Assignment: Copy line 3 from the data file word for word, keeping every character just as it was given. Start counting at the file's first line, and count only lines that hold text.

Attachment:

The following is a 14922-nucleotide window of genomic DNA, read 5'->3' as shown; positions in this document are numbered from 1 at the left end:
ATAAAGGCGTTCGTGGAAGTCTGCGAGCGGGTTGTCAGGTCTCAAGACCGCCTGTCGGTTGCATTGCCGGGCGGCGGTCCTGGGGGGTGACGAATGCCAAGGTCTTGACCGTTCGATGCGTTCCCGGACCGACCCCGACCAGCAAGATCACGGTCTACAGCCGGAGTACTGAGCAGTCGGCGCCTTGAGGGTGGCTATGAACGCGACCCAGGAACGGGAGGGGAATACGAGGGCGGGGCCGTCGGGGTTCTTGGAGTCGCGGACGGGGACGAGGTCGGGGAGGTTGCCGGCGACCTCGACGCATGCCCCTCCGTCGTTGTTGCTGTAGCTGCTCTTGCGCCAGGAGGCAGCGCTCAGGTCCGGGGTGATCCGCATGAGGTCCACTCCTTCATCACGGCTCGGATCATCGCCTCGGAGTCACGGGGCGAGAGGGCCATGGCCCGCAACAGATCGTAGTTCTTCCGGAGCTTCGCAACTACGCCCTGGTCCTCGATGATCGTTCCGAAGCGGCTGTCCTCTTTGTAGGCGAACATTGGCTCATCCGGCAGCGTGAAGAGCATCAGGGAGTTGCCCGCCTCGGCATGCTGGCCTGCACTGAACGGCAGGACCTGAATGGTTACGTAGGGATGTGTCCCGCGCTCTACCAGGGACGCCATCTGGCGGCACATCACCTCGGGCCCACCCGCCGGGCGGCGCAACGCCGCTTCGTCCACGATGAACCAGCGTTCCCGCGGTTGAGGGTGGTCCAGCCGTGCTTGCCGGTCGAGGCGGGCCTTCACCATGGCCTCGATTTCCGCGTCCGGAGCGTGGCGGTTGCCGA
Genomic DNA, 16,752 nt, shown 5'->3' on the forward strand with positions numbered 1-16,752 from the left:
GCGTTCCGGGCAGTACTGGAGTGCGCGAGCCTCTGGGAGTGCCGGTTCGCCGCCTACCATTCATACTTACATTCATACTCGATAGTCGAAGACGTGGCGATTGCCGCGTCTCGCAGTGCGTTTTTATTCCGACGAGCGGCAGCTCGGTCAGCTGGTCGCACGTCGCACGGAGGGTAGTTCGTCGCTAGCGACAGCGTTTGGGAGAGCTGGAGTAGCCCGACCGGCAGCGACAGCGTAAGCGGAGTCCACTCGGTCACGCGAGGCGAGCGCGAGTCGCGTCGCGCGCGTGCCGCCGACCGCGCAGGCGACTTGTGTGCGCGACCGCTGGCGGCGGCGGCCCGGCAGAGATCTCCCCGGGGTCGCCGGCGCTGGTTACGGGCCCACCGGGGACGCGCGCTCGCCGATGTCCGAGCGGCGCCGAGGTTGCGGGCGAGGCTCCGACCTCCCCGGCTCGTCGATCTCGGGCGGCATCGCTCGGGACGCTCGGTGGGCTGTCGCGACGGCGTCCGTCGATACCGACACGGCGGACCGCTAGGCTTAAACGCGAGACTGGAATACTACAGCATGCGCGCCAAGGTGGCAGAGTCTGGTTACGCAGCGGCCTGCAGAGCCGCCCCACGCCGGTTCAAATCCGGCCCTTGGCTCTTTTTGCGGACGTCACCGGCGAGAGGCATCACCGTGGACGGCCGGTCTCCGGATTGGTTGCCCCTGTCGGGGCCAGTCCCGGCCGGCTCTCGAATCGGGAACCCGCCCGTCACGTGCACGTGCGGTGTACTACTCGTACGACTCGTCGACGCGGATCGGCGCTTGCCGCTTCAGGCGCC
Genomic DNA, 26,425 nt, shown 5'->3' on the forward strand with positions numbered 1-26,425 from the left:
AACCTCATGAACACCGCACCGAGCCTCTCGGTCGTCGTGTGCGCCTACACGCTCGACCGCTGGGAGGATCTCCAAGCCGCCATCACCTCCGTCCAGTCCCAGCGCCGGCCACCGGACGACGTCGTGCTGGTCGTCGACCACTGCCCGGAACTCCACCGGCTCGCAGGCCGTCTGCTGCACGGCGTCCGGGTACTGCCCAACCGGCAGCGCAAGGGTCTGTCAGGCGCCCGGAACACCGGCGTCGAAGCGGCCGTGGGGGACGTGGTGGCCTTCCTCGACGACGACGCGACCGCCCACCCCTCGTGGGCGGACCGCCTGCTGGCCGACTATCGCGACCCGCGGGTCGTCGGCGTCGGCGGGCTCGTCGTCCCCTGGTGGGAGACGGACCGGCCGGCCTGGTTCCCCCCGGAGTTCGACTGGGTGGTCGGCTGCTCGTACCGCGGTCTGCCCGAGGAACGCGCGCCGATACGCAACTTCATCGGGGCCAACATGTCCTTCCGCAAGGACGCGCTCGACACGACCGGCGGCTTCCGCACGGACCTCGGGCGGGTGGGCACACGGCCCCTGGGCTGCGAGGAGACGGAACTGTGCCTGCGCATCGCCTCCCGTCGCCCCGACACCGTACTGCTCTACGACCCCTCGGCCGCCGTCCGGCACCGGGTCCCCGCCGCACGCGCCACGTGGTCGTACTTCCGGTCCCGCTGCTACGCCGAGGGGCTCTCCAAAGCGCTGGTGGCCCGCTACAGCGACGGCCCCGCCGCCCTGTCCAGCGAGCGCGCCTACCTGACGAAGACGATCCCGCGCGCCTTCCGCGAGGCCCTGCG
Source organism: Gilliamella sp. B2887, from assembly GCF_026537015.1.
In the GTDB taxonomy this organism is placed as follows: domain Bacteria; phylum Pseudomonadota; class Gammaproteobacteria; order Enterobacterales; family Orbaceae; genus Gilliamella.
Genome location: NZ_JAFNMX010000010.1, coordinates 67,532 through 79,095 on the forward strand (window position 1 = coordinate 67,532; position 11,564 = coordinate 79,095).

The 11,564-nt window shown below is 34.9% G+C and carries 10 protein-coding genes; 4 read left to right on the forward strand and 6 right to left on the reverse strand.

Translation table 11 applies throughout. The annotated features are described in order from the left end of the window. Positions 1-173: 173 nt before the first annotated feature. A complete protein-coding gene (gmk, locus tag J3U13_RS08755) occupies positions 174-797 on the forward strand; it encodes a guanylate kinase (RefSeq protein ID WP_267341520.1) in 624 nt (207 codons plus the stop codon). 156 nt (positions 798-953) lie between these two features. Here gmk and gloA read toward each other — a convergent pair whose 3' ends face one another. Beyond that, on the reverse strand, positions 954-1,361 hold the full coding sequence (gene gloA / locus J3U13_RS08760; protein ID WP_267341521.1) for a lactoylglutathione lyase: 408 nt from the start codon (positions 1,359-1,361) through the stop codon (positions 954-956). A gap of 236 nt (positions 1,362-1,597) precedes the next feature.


Genomic DNA, 16,752 nt, shown 5'->3' on the forward strand with positions numbered 1-16,752 from the left: